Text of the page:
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Comparing US Fed’s views on economy, bond buying

September 18, 2013

A comparison of the Federal Reserve’s statements from its two-day meeting that ended Wednesday and its meeting on July 30-31:


July: “The (Fed) expects that, with appropriate policy accommodation, economic growth will pick up from its recent pace and the unemployment rate will gradually decline.”

September: Fed policymakers are worried about higher borrowing rates: “The tightening of financial conditions observed in recent months, if sustained, could slow the pace of improvement in the economy and labor market.”


Then: The Fed “decided to continue purchasing additional agency mortgage-backed securities at a pace of $40 billion per month and longer-term Treasury securities at a pace of $45 billion per month.”

Now: The Fed “decided to await more evidence that progress will be sustained before adjusting the pace of its purchases.”


Then: The Fed policymaking committee “is prepared to increase or reduce the pace of its purchases to maintain appropriate policy accommodation as the outlook for the labor market or inflation changes.”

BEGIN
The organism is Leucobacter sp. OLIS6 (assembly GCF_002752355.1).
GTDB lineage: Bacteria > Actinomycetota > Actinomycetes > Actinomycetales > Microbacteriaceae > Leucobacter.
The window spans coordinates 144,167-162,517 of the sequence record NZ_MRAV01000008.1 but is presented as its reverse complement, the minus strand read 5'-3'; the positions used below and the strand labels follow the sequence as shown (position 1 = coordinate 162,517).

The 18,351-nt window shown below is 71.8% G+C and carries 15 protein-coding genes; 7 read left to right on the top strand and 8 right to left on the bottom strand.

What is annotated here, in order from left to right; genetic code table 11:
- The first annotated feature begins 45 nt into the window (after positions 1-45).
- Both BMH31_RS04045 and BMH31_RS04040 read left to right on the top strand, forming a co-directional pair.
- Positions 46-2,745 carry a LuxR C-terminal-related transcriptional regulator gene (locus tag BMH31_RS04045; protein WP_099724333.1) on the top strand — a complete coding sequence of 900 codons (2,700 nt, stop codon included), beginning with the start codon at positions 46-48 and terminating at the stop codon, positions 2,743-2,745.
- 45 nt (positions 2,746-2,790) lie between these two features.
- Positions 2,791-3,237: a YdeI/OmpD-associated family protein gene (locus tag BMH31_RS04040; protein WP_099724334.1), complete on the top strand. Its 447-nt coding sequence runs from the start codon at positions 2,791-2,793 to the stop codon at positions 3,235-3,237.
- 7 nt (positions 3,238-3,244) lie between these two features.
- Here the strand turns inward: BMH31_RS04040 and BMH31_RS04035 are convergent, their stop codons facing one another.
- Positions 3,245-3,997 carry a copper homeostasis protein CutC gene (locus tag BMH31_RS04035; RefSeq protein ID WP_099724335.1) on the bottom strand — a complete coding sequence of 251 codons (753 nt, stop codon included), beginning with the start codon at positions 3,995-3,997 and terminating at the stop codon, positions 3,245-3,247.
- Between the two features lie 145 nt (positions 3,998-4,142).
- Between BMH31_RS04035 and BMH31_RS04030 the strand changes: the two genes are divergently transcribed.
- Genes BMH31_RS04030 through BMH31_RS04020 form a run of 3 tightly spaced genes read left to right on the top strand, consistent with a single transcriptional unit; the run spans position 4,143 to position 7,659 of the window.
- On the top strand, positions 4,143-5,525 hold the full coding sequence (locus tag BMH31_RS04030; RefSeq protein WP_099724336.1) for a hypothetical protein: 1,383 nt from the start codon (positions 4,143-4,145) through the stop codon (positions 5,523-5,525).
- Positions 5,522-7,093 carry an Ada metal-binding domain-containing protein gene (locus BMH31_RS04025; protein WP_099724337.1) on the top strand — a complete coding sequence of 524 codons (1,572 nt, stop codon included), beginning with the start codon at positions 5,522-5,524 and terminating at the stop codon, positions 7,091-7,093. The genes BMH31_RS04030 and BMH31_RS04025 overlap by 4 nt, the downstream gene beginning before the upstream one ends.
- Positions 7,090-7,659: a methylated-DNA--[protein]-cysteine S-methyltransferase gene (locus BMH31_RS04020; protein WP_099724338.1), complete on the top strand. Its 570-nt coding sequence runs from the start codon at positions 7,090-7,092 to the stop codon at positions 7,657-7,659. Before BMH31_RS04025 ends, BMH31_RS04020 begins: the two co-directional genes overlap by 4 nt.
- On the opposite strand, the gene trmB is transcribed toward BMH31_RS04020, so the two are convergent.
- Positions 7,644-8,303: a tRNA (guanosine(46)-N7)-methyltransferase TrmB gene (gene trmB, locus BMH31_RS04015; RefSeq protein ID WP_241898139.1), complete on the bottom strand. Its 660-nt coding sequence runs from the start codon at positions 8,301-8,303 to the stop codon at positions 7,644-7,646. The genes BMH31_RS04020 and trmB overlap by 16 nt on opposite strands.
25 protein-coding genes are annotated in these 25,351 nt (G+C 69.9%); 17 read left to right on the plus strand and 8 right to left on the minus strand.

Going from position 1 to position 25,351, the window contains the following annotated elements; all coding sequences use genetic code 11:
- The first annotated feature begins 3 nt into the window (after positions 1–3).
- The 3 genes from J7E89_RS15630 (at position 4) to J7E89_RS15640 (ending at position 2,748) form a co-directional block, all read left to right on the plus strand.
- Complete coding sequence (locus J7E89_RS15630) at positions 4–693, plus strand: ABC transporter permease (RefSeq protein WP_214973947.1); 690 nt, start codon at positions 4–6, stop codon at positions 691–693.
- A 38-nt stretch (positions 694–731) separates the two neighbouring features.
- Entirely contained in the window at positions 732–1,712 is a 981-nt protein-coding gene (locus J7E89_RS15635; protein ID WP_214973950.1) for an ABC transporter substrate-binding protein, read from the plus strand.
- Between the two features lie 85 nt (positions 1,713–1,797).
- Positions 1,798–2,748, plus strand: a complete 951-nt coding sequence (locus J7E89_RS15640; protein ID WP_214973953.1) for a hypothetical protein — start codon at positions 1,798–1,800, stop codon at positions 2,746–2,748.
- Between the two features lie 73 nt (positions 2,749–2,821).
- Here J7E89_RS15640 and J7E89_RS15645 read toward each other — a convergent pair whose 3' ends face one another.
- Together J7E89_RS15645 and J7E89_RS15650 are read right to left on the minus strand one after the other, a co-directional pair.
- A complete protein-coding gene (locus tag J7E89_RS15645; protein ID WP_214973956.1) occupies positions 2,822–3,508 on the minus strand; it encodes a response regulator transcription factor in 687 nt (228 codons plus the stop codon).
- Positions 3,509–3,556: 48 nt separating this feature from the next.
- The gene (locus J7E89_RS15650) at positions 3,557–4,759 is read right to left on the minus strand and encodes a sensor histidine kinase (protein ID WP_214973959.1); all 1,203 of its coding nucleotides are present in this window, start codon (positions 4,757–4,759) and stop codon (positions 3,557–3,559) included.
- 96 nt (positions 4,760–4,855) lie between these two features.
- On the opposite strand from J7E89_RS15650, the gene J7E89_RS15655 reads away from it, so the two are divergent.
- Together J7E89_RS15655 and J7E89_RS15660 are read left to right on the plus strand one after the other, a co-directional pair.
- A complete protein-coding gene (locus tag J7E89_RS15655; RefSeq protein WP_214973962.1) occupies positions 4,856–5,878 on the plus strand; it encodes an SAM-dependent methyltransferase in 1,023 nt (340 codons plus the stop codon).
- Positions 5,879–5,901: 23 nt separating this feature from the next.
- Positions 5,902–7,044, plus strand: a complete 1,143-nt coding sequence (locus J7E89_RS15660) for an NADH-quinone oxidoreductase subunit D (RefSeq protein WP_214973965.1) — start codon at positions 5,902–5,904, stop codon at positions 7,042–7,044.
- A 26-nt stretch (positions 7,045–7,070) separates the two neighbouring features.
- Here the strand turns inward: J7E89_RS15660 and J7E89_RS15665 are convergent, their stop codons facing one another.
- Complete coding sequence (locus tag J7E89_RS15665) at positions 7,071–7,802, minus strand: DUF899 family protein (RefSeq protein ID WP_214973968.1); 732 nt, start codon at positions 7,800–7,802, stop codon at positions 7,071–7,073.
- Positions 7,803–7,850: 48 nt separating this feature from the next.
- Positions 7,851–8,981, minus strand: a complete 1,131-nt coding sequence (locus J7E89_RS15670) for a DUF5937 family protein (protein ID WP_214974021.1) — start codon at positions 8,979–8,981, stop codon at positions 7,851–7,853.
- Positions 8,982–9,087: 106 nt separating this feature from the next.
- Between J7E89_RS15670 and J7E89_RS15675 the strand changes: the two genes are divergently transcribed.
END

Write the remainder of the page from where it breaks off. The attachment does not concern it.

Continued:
Now: Wednesday’s statement makes largely the same point, but more clearly: “Asset purchases are not on a preset course, and the committee’s decisions about their pace will remain contingent on the committee’s economic outlook as well as its assessment of the likely efficacy and costs of such purchases.”


Then: “In determining the size, pace, and composition of its asset purchases, the committee will continue to take appropriate account of the likely efficacy and costs of such purchases as well as the extent of progress toward its economic objectives.”

Now: The Fed will focus on recent data: “In judging when to moderate the pace of asset purchases, the (Fed) will, at its coming meetings, assess whether incoming information continues to support the committee’s expectation of ongoing improvement in labor market conditions and inflation moving back toward its longer-run objective.”


Now: For the first time, the Fed has evaluated its bond-buying efforts: “Taking into account the extent of federal fiscal retrenchment, the (Fed) sees the improvement in economic activity and labor market conditions since it began its asset purchase program a year ago as consistent with growing underlying strength in the broader economy.”

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